MathOverflow is a question and answer site for professional mathematicians. It's 100% free, no registration required.

Sign up
Here's how it works:
  1. Anybody can ask a question
  2. Anybody can answer
  3. The best answers are voted up and rise to the top

Let $G$ be a topological group. One general approach to show that $G$ is connected is the following:

For every subgroup $H\leq G$ (not necessarily closed) we have a projection map: $$ \pi: G\rightarrow G/H $$ We may give to the set of left cosets of $H$ in $G$ the quotient topology. In that case $\pi$ is an open map. Now it is easy to see that if $H$ and $G/H$ are connected then $G$ is connected. Using this idea one may show that many of the classical groups are connected. For example, one may show that $U(n)$ is connected using induction and the usual fibration: $$ U(n-1)\rightarrow U(n)\rightarrow S^{2n-1} $$

Here is my question:

Q: Is there another general approach to show that a topological group $G$ is connected which avoids this kind of "devissage"?

(P.S. Of course one may try to prove directly that the space is path connected but in general this is too difficult)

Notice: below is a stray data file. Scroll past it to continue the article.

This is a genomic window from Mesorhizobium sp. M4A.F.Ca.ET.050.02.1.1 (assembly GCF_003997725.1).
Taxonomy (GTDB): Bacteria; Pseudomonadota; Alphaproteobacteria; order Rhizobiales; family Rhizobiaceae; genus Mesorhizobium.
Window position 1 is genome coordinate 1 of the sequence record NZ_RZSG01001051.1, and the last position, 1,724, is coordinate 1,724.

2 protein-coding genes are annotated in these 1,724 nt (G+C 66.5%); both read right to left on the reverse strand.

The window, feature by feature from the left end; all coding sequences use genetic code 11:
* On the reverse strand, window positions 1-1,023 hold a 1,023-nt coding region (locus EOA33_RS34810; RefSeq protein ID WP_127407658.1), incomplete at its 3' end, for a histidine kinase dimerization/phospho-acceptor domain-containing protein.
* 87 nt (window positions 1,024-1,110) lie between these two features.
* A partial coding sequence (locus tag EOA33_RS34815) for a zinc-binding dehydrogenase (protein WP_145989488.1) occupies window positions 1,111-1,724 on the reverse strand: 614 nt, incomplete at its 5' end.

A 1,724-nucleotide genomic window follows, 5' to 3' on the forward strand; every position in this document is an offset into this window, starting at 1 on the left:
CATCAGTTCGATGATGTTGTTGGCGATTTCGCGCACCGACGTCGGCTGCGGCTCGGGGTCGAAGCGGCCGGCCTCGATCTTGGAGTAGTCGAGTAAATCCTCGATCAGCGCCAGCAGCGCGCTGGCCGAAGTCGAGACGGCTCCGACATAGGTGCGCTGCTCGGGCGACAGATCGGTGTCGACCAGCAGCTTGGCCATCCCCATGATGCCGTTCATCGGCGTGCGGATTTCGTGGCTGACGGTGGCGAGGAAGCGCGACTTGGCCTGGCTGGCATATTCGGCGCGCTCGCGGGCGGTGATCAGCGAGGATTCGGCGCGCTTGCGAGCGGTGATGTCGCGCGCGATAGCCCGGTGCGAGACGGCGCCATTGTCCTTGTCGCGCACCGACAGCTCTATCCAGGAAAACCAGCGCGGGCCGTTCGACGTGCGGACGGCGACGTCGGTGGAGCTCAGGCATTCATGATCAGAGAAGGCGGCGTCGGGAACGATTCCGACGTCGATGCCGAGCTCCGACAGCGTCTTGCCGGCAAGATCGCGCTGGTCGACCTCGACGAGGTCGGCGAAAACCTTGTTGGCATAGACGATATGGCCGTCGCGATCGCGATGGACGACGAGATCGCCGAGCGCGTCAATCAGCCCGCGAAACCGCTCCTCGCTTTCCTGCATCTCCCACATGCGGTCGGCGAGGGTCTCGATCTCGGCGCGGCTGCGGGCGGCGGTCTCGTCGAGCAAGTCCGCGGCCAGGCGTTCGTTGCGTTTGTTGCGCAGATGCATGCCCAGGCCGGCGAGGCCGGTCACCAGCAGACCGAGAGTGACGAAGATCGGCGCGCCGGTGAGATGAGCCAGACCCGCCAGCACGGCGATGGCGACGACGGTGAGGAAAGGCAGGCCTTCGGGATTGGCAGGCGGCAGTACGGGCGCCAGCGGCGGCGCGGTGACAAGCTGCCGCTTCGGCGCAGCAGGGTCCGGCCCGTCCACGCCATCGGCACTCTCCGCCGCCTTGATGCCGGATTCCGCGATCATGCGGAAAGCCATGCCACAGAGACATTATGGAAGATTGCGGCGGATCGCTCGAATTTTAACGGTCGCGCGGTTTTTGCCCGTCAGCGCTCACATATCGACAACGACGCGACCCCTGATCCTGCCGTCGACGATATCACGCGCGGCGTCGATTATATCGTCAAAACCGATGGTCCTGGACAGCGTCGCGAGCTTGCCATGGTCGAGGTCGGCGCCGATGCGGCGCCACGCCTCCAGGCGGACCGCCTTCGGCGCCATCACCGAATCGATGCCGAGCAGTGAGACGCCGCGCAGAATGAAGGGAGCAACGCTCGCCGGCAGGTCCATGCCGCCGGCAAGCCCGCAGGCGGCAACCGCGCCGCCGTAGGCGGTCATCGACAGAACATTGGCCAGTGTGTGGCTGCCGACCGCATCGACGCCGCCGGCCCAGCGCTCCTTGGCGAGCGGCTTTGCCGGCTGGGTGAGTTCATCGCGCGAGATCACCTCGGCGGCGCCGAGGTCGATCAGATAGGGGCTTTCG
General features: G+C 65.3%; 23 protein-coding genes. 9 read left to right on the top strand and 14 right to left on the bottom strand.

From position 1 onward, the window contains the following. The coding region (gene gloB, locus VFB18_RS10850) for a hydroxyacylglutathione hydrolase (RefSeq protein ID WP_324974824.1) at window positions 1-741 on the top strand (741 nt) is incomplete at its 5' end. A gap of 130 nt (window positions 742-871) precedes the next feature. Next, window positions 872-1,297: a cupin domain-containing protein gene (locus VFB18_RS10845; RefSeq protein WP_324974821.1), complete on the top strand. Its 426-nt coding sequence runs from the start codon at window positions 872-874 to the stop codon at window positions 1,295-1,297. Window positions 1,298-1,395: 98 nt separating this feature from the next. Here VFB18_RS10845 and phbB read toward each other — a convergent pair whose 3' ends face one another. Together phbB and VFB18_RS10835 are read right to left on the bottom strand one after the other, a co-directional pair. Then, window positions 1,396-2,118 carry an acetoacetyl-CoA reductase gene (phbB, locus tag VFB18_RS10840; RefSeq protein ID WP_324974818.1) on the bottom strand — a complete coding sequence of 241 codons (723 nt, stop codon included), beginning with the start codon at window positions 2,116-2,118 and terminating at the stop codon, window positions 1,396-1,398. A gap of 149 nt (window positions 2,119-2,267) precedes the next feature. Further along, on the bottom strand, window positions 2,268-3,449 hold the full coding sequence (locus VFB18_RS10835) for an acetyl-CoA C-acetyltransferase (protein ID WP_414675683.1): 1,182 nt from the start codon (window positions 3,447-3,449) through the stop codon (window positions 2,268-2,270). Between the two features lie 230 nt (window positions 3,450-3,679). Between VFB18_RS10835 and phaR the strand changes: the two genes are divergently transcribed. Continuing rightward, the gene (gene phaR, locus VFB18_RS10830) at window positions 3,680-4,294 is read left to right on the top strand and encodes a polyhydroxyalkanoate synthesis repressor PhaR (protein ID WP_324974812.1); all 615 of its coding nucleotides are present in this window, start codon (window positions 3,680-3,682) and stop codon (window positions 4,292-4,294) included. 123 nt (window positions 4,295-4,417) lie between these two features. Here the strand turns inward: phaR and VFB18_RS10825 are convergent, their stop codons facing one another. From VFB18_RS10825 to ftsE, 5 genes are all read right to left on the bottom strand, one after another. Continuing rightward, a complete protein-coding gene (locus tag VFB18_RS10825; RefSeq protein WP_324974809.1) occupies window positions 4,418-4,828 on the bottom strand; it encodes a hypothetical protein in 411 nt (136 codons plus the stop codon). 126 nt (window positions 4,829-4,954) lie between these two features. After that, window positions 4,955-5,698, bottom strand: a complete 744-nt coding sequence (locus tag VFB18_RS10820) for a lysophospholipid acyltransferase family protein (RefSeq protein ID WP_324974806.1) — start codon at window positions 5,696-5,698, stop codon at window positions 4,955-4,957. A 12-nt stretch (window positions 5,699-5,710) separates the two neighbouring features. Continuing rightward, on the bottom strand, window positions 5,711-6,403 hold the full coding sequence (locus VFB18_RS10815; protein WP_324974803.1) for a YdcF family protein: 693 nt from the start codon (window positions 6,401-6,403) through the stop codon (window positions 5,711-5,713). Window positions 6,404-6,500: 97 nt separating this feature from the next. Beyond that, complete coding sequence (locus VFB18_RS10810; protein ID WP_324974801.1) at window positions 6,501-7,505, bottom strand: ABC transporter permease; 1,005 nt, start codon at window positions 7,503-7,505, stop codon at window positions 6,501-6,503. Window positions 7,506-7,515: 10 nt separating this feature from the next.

(P.S.S. In the case of a real Lie group, using Cartan's theorem, one sees that the connectedness of $G$ is equivalent to the connectedness of a maximal compact subgroup of $G$, but I guess that this is a very special situation which does not generalize well to topological groups.)

share|cite|improve this question
First comment: If $G$ is Hausdorff then you can't possibly have $H\times G/H$ homeomorphic to $G$ unless $H$ is closed in $G$, for otherwise $G/H$ will not be Hausdorff. Second comment: A continuous section $G/H\to G$ would produce a homeomorphism $H\times G/H\to G$, and it's a little bit hard to imagine that you are interested in any other way of producing one. – Tom Goodwillie Mar 24 '11 at 0:39
Just a formal comment. At MO, shouldn't the question be related to the title a bit more than this one is? – Gerald Edgar Mar 24 '11 at 1:03